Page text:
Morning sessions it’s coffee and a few cigarettes—I manage to keep the latter down to about ten a day. In the afternoon, I’ll pop open a couple of beers and sometimes write till the missus comes home.
What genre(s) do you write in? How did that develop?
Hannah, I try to write whatever I think has a chance of turning out worthwhile. My first novel, Beyond Nostalgia, is a romance, but it is also far more than that. I
often think of it as a gritty Prince of Tides. My second book, The Last American
Martyr, is suspenseful in many places, and it’s sandwiched between two heartfelt romances. The one I’m writing now is a genre stew, pretty much like the others are. I can’t talk it out because, somehow, I lose interest in a work when I do. But it’s something I never dreamed I’d write about. One of the MC’s is a famous man we all know of, who’s been dead for quite some time now. I’m also co-authoring a second novel, with someone who most of your readers well know. But I ain’t tellin’ till we’re finished with it!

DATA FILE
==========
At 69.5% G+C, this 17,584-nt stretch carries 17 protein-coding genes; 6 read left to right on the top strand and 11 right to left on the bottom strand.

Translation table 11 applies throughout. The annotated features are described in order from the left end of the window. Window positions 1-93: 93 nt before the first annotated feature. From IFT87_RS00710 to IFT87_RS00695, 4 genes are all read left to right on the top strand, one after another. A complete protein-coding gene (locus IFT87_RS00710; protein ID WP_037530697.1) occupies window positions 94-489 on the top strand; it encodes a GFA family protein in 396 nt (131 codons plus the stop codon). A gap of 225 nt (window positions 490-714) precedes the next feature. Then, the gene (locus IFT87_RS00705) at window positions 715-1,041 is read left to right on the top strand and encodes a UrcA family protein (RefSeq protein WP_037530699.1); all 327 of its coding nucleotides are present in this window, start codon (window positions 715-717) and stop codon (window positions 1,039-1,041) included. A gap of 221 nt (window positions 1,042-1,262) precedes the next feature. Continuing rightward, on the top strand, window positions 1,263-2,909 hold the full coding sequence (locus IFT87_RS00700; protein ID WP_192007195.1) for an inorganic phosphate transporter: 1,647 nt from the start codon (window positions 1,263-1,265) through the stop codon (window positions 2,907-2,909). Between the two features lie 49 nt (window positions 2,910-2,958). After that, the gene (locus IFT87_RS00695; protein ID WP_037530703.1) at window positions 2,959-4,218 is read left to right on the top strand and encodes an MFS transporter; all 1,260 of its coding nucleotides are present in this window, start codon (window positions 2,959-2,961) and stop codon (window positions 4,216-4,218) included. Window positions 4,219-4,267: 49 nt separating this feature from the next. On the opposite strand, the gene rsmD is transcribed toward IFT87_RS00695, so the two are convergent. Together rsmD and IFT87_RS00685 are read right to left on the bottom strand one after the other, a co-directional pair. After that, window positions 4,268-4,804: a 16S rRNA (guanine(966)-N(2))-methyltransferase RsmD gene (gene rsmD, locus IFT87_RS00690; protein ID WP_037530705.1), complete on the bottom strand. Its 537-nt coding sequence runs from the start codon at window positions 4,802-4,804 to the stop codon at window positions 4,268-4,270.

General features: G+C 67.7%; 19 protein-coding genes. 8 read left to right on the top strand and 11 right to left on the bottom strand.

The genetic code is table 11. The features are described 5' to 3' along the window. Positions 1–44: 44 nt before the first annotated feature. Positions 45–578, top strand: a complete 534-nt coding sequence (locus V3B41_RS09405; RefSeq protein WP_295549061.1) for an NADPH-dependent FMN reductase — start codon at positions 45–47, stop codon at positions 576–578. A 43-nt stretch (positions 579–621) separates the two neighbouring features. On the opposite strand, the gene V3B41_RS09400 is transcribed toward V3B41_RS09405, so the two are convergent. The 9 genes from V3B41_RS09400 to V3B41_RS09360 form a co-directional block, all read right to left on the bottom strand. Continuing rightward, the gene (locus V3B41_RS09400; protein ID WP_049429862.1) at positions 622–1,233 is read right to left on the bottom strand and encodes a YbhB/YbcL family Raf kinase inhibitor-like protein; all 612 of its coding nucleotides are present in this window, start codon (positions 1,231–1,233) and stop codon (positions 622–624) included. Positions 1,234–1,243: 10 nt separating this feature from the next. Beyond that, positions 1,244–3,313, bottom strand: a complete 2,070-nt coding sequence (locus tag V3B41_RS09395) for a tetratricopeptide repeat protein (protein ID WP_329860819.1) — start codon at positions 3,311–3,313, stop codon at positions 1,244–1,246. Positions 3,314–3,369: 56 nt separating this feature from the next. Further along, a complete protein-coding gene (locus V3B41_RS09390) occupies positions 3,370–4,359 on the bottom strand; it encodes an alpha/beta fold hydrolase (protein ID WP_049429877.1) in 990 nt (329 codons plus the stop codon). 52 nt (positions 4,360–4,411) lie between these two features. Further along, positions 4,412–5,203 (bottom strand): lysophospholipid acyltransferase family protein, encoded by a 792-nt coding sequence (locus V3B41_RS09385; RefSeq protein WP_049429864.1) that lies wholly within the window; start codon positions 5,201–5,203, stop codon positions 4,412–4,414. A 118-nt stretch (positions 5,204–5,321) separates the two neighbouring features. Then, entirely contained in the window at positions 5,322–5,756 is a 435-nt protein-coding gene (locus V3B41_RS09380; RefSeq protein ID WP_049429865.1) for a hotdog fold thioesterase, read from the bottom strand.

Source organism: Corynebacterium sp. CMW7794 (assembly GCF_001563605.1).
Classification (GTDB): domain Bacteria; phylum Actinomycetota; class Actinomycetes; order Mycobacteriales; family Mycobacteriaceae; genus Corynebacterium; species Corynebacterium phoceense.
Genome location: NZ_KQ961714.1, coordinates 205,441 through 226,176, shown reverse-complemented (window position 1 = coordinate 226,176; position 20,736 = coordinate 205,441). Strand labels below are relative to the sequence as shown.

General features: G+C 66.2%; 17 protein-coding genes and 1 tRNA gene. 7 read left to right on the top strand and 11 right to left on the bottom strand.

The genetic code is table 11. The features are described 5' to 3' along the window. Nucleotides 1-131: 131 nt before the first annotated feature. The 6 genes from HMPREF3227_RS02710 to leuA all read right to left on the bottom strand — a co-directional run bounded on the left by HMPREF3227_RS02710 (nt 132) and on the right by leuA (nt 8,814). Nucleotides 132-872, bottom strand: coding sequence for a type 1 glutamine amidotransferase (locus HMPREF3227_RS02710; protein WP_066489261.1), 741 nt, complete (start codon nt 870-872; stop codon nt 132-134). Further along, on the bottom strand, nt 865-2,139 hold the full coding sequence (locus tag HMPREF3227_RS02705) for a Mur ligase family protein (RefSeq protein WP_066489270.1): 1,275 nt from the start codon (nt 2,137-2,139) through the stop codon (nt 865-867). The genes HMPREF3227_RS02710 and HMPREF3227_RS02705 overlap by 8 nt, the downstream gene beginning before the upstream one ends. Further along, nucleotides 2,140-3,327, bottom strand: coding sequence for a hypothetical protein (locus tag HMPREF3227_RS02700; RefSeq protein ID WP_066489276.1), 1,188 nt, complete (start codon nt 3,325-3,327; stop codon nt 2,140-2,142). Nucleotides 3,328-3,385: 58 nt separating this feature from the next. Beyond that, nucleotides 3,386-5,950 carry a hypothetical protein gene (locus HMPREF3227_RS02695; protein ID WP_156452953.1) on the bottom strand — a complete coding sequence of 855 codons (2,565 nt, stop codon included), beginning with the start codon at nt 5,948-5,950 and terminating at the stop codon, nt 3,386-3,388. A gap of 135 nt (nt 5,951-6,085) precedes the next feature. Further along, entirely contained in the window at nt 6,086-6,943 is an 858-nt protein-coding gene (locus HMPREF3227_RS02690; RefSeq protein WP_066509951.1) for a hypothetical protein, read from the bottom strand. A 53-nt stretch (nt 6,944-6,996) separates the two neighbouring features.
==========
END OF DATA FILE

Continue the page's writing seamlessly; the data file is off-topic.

At some point you decided to self-publish. Can you tell us how that process developed?
When I parted ways with my publisher, I decided to go out on my own. I don’t have much hope for hooking an agent. A year ago last July, I received ten—yes ten—responses from agents who wanted to see all or part of my Beyond Nostalgia. Four asked to see it in a single day. I didn’t get a one taker. Several told me they were
sure I’d find the right agent “soon”, but that didn’t happen. Someday they just might kick themselves—though I know the odds are against it.
How do you feel about self-publishing now? What are the advantages, disadvantages, pitfalls?
The biggest advantage is that you don’t have to have a big 6 publisher to get your work “out there.” The biggest pitfall is that the odds against you are of Goliath